Office Occupancy Inches Up Across US, Kastle Finds

The firm’s latest report shows that occupancy rose in more than half the cities surveyed.

Image by Bruce Emmerling via Pixabay

One year after the nation’s offices were shut down due to COVID-19, office workers are beginning a slow return as occupancy crept up 0.7 percent last week, according to the latest weekly occupancy report from access control firm Kastle Systems.


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More than half of the cities measured by the Kastle Back to Work Barometer saw increases in building occupancy, bringing the 10-city national average up to 24.8 percent, a 0.7 percent rise from the previous week. Dallas (with a 36.9 percent occupancy rate, up 2.5 percent), Houston (36.7 percent, up 0.6 percent) and Austin, Texas, (35.8 percent, up 2.4 percent) continued to lead the nation as the most open cities for office workers.

Kastle Back to Work Barometer. Chart by Kastle Systems

The report looks at metros for the following areas: Los Angeles; New York; Chicago; Dallas; Washington, D.C.; San Francisco; Houston; Philadelphia; Austin; and San Jose, Calif. The Barometer is an average of the Top 10 cities it serves based on millions of aggregated, anonymous daily building access data points from Kastle-secured properties. To compile it, Kastle System uses keycard, fob and KastlePresence app access date from 2,681 buildings in 138 cities.

“As more and more states rollout vaccines, we expect office occupancy rates to continue to increase,” Kastle Systems CEO Haniel Lynn told Commercial Property Executive. “A year ago this week, businesses started sending home their workforces in droves to flatten the curve. What we’ve seen through our Kastle Back to Work Barometer is that those who left the office last March have been slowly starting to come back, though occupancy rates have remained well below 50 percent nationwide. We’ve seen a few other dips over the past year, due to national events like Inauguration Day or large winter storms, but what we’re hearing from our customers is that widespread vaccinations will likely lead to increased comfort around returning to the office.”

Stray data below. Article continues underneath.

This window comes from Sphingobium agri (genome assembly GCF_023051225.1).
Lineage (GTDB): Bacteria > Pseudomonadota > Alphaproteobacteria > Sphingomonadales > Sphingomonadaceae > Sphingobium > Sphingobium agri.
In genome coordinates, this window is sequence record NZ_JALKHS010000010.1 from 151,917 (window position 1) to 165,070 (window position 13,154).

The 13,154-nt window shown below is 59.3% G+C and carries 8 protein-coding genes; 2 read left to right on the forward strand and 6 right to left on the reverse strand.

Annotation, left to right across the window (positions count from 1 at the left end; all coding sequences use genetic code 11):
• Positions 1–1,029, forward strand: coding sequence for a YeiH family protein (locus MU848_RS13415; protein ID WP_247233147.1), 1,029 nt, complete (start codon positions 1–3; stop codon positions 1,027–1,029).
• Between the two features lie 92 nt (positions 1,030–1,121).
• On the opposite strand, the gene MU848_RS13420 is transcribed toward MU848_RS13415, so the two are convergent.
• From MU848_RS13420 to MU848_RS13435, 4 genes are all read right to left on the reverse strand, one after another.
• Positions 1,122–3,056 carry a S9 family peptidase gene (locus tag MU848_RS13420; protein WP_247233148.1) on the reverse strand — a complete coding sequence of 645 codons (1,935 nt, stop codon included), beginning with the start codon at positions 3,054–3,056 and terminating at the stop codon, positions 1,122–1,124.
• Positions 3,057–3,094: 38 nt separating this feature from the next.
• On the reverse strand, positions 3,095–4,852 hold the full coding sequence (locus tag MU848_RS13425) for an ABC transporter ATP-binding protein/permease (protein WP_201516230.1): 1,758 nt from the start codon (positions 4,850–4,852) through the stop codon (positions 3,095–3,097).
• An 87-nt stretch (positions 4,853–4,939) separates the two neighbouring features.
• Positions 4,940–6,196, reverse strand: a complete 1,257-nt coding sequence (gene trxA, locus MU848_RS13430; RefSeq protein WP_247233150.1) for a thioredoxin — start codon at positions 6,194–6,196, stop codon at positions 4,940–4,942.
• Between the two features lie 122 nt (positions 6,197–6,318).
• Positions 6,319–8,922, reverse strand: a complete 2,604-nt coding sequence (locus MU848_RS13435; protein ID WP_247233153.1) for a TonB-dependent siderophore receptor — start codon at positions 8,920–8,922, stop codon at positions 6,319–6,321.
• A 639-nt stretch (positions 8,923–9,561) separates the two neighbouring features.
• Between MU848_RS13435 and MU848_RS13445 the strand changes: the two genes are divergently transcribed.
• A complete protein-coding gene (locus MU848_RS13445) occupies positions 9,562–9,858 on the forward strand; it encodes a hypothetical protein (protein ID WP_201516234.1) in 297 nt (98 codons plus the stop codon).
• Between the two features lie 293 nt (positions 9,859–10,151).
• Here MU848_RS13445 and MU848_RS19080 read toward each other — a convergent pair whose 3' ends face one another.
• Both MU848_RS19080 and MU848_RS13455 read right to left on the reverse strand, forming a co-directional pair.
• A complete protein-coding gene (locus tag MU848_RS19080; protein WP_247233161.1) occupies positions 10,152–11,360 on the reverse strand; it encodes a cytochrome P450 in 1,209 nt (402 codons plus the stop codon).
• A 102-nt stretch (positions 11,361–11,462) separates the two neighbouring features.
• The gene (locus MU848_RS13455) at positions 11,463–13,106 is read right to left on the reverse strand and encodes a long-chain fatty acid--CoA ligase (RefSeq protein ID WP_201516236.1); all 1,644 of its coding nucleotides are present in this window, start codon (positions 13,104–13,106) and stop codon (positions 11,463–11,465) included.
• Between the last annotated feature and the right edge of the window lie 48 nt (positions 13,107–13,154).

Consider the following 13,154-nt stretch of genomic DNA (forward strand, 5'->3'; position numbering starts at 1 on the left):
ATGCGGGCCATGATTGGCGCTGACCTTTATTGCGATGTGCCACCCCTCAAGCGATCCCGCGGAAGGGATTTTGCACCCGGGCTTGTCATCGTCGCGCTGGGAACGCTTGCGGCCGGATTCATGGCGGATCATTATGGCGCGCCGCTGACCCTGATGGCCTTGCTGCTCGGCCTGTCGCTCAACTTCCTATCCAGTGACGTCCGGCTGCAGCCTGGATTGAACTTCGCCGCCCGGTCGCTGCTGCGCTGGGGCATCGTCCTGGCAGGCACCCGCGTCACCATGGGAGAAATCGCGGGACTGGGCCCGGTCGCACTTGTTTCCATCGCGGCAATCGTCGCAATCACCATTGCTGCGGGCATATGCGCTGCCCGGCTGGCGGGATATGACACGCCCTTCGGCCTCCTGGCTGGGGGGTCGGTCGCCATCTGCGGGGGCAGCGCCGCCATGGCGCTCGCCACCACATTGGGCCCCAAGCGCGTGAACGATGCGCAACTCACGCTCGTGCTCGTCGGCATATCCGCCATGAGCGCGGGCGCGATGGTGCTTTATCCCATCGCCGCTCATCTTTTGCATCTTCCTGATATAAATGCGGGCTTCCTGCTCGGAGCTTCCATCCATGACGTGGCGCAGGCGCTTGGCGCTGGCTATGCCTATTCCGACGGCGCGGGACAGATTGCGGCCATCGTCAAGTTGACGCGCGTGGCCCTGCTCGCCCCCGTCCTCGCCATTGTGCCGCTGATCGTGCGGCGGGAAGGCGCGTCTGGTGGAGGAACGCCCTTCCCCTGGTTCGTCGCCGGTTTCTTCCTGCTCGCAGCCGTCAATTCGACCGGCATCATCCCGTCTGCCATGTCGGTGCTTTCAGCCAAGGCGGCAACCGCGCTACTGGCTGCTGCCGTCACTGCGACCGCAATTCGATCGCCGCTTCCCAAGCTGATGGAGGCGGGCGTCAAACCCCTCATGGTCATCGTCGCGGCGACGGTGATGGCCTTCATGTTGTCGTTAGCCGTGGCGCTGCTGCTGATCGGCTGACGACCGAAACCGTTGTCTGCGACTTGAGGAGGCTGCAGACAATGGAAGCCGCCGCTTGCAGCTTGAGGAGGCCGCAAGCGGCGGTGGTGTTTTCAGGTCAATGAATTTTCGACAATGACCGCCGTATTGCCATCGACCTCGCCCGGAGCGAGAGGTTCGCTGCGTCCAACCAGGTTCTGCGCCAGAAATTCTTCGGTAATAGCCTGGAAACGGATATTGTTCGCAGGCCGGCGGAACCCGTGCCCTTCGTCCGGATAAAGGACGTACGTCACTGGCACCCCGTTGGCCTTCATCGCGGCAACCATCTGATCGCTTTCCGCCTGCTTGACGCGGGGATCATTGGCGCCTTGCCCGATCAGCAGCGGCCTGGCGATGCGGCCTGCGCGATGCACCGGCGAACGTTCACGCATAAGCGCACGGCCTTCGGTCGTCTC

Occupancy Over Time – March 2020-2021. Chart by Kastle Systems

By the numbers

Four of the 10 cities tracked experienced slight declines last week. There was a 0.1 percent or less drop in Philadelphia (25.5 percent occupancy), Washington, D.C., (22.0 percent) and San Jose (15.8 percent) while New York, with 14.9 percent occupancy, had a 0.2 percent decrease.

On March 3, the remaining metros had the following occupancy figures: Chicago, 19.6 percent, up 1.3 percent; San Francisco, 13.7 percent, up 0.5 percent, and Los Angeles, 26.6 percent, up 0.1 percent.

Read the full report by Kastle Systems.

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